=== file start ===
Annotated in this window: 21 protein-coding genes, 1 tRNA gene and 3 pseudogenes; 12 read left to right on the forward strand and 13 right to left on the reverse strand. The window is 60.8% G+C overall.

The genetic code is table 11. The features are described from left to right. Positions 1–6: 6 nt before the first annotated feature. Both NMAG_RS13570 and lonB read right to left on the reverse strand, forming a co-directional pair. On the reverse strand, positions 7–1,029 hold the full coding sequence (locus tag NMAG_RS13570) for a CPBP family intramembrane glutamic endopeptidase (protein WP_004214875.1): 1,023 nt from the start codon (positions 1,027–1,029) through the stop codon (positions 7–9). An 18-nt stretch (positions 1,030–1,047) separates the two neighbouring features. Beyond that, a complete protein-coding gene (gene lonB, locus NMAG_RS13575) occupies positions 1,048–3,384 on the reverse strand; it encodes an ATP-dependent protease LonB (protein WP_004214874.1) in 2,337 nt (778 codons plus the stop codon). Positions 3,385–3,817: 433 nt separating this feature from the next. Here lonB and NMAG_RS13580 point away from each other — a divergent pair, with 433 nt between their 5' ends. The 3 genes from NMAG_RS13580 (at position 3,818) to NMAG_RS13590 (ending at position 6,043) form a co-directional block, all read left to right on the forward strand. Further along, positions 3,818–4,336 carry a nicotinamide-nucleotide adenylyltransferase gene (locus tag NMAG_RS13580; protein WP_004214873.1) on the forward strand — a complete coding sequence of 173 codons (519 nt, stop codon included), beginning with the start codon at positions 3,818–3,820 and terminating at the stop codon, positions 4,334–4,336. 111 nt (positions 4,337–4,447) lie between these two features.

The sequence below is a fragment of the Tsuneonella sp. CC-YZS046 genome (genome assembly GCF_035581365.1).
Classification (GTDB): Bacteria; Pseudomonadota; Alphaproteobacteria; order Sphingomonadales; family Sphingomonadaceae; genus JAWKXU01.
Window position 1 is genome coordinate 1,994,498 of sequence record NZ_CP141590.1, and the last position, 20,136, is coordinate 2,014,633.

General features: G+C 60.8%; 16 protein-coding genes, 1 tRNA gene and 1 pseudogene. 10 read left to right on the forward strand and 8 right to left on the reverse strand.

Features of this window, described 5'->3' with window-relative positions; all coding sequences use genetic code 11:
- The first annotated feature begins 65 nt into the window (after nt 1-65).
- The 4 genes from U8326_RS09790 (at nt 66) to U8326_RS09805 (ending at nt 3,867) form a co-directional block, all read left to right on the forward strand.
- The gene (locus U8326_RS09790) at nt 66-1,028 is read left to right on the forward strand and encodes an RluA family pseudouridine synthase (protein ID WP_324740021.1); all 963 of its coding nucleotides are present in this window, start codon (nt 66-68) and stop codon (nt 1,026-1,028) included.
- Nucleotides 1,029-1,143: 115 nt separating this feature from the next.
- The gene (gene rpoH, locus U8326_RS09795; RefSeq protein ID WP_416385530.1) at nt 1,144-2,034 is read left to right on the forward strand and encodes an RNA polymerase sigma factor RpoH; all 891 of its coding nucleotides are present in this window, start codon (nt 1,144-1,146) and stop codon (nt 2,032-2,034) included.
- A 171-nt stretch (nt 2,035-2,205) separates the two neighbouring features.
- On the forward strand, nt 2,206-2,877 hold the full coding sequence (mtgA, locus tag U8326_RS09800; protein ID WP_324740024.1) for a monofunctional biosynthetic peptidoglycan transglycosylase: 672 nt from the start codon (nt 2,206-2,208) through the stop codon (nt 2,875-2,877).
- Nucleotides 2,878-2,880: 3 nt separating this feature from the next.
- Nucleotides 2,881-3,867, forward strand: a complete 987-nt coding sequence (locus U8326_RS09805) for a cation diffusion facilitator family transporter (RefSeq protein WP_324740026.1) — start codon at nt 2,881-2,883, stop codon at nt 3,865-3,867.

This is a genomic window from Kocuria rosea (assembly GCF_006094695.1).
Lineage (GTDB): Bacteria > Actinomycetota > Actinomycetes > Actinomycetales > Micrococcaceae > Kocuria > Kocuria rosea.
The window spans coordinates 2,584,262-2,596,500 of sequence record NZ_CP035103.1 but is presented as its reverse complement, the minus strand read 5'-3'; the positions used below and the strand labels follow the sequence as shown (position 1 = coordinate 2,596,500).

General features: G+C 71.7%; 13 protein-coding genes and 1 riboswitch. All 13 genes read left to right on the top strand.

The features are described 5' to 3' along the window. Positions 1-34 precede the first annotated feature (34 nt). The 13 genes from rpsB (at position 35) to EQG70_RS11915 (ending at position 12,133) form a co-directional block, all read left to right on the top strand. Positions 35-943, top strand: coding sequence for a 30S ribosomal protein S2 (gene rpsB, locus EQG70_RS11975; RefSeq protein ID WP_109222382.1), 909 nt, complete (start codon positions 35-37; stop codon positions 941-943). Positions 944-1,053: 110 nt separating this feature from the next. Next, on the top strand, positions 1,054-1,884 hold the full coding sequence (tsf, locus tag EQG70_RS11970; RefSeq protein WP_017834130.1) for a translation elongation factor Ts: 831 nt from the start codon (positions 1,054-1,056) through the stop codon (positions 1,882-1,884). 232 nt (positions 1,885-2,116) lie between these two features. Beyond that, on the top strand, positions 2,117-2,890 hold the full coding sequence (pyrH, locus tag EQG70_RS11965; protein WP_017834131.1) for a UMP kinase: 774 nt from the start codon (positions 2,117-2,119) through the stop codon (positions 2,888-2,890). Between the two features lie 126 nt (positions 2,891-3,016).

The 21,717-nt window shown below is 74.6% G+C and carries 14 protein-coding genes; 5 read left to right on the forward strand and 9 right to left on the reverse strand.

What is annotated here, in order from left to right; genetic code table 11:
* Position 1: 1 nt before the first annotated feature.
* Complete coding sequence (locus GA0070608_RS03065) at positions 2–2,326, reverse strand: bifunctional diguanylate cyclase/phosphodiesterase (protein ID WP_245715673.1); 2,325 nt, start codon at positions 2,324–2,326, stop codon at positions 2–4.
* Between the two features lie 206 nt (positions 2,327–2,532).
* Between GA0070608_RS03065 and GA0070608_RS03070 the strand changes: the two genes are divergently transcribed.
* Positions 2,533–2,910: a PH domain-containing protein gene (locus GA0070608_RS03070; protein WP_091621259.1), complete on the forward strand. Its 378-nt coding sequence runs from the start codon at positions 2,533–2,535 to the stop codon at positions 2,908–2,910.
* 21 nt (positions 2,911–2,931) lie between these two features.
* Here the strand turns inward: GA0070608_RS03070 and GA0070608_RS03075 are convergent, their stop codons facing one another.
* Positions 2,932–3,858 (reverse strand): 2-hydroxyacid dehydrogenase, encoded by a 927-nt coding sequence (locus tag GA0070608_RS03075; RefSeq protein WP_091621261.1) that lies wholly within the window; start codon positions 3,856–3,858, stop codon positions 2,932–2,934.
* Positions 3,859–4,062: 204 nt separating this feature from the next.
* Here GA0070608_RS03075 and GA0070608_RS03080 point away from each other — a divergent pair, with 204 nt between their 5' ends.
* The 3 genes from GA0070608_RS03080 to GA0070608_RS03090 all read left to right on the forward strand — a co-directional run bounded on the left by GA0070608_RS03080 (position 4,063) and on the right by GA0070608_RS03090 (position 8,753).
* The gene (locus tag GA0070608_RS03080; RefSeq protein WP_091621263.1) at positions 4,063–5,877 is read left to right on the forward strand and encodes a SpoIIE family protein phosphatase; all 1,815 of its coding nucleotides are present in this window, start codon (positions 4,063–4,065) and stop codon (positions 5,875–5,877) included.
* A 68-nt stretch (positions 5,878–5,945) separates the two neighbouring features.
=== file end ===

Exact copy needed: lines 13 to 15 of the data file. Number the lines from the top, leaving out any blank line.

- A 171-nt stretch (nt 2,035-2,205) separates the two neighbouring features.
- On the forward strand, nt 2,206-2,877 hold the full coding sequence (mtgA, locus tag U8326_RS09800; protein ID WP_324740024.1) for a monofunctional biosynthetic peptidoglycan transglycosylase: 672 nt from the start codon (nt 2,206-2,208) through the stop codon (nt 2,875-2,877).
- Nucleotides 2,878-2,880: 3 nt separating this feature from the next.